IBM is to take on one of the biggest information processing jobs imaginable - handling the data from the world's largest radio telescope in an attempt to explore the origins of the universe.
The DOME project will mean reading, analyzing and storing an exabyte of data every day, twice the internet's current daily traffic.
The five-year 32.9 million-Euro project for ASTRON, the Netherlands Institute for Radio Astronomy, is aimed at developing extremely fast, but low-power, exascale computer systems for the international Square Kilometre Array (SKA) telescope.
When it's completed in 2024, the SKA will be used to explore evolving galaxies, dark matter and the origins of the universe - but, says the team, it will need a high-performance computing architecture and data transfer links with a capacity way beyond current state-of-the-art technology.
"If you take the current global daily Internet traffic and multiply it by two, you are in the range of the data set that the Square Kilometre Array radio telescope will be collecting every day," says Ton Engbersen of IBM Research.
"This is Big Data Analytics to the extreme. With DOME we will embark on one of the most dataintensive science projects ever planned, which will eventually have much broader applications beyond radio astronomy research."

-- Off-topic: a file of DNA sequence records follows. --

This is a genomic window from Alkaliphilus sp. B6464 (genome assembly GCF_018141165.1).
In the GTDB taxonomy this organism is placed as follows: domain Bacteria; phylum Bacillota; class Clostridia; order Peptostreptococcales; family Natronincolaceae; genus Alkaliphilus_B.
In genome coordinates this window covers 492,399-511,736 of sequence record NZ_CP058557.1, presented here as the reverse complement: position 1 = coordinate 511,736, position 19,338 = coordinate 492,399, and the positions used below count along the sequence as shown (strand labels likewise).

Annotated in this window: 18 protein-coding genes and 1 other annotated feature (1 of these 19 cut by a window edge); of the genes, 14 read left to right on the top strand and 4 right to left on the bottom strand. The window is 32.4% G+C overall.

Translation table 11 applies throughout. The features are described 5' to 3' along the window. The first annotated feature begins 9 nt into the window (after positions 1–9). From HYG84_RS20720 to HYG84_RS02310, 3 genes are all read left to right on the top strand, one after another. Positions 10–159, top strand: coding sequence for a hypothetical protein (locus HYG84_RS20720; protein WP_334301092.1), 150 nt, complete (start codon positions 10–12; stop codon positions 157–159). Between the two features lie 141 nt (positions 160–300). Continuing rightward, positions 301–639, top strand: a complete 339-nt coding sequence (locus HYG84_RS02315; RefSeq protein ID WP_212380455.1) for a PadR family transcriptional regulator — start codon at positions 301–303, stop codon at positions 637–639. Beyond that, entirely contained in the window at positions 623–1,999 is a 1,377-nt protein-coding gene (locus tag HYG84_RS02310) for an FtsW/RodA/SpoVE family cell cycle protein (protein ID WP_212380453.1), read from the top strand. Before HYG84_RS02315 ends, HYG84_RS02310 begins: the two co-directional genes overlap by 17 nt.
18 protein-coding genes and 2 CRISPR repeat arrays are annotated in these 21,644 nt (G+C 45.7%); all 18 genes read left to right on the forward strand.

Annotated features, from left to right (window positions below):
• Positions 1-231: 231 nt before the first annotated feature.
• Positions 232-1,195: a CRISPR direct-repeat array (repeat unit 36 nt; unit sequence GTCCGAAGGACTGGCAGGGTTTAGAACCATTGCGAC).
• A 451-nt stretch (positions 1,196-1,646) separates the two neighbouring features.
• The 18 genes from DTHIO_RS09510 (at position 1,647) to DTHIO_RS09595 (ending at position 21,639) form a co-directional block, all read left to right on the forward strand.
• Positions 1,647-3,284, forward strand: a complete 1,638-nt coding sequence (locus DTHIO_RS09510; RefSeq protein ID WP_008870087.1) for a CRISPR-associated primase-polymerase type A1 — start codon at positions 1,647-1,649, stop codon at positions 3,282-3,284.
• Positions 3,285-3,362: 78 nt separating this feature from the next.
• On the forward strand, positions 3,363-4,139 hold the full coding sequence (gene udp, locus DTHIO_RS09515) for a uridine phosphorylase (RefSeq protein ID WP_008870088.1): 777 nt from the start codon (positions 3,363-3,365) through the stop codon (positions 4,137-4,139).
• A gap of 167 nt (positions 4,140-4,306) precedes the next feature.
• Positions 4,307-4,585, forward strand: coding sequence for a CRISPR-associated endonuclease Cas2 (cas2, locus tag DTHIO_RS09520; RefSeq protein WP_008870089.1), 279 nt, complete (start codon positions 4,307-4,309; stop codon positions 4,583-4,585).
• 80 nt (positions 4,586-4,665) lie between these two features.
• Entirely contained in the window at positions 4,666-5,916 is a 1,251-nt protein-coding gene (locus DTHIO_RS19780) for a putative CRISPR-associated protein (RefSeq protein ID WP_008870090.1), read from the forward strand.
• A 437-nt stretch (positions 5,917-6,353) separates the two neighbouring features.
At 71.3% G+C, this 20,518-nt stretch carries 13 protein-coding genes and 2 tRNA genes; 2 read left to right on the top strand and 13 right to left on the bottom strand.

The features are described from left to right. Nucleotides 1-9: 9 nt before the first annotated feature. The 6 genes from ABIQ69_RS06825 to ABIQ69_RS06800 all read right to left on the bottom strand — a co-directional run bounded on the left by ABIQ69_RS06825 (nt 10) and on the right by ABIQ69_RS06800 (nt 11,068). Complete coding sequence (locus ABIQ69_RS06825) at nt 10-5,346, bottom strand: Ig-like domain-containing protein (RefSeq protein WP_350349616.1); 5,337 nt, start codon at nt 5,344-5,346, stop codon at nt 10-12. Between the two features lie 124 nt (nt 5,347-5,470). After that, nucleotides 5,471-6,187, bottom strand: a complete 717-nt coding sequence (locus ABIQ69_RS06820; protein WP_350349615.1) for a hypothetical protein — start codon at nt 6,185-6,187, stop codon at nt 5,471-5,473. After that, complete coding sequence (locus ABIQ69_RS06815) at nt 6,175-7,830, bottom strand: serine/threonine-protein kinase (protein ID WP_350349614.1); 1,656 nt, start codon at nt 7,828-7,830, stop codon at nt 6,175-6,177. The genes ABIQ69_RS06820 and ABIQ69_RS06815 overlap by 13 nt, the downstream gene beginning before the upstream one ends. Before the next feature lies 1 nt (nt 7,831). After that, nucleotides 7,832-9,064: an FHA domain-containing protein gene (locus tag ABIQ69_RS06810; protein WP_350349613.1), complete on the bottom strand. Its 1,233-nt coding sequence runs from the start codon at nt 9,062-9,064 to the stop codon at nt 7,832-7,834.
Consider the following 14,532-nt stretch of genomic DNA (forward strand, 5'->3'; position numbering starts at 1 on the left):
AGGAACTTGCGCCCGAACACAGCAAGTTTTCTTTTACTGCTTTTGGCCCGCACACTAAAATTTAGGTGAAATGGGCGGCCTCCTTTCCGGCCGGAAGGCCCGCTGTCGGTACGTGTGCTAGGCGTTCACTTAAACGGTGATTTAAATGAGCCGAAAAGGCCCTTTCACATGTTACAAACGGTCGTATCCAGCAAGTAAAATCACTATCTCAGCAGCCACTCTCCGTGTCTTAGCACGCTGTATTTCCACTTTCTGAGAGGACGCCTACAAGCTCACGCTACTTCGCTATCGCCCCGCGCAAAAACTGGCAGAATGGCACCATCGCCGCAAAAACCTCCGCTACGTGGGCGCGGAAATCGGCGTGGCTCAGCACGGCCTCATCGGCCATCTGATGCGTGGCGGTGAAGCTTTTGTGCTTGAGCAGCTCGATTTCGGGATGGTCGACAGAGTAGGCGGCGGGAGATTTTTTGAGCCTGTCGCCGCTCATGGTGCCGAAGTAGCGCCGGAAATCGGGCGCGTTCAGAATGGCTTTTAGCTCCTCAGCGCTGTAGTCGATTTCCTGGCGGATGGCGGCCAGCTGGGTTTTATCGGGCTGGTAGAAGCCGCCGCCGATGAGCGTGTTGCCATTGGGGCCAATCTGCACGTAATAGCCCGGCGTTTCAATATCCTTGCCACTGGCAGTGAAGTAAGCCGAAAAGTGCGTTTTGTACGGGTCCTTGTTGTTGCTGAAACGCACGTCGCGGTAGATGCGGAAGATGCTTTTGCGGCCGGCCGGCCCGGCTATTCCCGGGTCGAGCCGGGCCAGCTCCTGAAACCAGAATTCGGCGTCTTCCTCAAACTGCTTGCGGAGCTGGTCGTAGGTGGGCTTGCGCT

The team will investigate advanced accelerators and 3D stacked chips for more energy-efficient computing. They will also research new optical interconnect technologies and nanophotonics to optimize large data transfers, as well as high-performance storage systems based on next-generation tape systems and novel phase-change memory technologies.
The SKA will be 50 times more sensitive than any former radio device and more than 10,000 times faster than today’s instruments. It's expected to produce several exabytes of data per day for a single beam per one square kilometer. After processing, between 300 and 1500 petabytes of data will needneed to be stored per year.
The location of the SKA still hasn't been finalized, although a decision is expected this year. Australia and South Africa are the two candidates.